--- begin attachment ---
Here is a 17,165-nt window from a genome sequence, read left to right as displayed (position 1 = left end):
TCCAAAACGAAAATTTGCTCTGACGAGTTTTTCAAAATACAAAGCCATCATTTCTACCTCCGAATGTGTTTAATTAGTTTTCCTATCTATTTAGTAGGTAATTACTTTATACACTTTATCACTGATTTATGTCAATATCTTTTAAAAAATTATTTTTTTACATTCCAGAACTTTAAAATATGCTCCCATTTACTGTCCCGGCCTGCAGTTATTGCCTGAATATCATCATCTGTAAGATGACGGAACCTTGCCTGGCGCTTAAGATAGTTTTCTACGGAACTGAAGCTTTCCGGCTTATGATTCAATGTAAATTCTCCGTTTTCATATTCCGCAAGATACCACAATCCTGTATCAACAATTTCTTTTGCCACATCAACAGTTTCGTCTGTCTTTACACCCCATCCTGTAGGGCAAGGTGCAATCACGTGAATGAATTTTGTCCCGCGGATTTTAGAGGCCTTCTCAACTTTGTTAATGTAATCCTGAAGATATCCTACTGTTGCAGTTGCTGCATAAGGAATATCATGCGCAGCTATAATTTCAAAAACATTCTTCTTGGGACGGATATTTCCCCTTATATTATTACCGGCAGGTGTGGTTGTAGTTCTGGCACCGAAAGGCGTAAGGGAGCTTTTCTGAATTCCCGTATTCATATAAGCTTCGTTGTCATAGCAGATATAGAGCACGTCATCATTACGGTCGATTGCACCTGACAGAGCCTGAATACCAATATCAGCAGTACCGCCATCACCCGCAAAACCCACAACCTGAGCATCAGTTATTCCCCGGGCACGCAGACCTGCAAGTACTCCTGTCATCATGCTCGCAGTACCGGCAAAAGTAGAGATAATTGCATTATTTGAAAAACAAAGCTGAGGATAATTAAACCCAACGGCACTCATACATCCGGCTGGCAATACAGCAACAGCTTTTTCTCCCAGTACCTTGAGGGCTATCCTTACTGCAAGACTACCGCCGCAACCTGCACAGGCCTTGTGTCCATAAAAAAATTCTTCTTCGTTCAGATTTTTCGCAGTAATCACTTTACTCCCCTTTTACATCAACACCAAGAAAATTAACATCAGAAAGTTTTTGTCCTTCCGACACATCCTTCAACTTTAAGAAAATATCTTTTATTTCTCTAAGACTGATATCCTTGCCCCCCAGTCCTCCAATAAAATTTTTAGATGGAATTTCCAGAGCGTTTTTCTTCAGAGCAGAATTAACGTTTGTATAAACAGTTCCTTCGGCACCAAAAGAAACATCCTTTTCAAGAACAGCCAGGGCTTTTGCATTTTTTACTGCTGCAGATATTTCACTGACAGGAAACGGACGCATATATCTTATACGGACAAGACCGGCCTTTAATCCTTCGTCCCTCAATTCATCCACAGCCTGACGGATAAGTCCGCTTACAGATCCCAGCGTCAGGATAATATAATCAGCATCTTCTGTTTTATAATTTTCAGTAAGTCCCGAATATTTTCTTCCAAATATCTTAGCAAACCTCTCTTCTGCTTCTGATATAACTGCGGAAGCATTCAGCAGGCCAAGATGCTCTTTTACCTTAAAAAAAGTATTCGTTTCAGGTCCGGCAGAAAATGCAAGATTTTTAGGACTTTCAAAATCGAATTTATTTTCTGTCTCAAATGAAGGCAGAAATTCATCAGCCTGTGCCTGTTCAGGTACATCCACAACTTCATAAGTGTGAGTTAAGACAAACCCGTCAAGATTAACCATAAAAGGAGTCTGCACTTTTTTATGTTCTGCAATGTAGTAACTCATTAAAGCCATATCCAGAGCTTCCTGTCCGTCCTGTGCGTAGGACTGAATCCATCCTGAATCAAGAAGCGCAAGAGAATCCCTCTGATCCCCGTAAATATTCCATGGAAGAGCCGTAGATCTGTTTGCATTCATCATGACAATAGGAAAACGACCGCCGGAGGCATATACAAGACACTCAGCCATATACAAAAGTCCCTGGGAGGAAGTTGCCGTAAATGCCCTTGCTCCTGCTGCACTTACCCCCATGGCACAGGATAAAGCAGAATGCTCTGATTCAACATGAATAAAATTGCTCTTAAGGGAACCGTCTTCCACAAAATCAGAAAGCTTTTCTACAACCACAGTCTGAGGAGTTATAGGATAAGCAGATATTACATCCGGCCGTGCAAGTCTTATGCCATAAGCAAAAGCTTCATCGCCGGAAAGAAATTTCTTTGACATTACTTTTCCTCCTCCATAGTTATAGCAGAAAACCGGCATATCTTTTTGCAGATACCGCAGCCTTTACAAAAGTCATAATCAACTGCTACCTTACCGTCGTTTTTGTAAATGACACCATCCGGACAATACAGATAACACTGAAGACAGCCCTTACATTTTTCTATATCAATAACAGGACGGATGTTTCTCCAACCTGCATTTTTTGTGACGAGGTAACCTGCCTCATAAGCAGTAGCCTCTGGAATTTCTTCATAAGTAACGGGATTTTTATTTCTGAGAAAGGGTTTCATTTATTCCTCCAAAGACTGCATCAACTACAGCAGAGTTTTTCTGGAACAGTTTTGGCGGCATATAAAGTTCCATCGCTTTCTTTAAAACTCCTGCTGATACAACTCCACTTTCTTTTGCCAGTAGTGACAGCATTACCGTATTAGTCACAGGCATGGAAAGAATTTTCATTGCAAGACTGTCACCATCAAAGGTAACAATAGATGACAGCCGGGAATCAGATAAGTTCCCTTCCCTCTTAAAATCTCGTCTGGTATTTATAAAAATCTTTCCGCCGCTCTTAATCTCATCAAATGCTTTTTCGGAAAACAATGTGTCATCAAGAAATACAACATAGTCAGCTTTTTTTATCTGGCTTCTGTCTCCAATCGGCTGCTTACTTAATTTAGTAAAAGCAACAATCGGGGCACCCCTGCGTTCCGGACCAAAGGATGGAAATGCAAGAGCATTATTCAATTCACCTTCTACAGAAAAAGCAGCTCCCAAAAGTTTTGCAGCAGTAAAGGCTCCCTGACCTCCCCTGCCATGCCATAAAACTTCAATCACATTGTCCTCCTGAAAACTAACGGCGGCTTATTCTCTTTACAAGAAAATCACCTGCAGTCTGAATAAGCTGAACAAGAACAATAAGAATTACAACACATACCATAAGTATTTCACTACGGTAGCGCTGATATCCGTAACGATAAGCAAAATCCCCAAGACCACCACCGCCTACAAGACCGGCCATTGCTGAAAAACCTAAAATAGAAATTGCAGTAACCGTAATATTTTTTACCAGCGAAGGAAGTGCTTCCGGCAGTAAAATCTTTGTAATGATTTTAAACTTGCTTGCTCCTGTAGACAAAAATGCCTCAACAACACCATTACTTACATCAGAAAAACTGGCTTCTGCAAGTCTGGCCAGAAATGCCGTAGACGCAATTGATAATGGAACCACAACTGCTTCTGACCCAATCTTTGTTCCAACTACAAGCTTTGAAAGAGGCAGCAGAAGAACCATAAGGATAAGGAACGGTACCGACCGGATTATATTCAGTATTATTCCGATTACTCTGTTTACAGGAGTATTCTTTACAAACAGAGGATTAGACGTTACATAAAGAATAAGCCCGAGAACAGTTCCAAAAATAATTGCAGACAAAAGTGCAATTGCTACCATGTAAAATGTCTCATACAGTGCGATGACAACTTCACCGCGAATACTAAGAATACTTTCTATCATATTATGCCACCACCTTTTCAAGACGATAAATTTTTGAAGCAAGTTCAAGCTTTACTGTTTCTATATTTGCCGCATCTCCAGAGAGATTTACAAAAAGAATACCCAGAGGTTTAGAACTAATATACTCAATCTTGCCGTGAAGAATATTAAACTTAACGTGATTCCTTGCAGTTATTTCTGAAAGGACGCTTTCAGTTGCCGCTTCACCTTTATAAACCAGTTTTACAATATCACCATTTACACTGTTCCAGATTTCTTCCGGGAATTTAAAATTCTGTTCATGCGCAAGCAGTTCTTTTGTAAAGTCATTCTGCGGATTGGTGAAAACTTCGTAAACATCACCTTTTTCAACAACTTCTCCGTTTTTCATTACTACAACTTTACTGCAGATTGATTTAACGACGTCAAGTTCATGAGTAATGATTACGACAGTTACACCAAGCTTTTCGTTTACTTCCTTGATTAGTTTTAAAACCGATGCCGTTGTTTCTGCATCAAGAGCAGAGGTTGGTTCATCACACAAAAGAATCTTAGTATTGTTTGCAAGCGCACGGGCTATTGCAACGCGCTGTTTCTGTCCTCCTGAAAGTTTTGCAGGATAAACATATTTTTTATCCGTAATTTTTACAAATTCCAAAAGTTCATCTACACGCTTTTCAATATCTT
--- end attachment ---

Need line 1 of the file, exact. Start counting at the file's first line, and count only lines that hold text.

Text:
Here is a 17,165-nt window from a genome sequence, read left to right as displayed (position 1 = left end):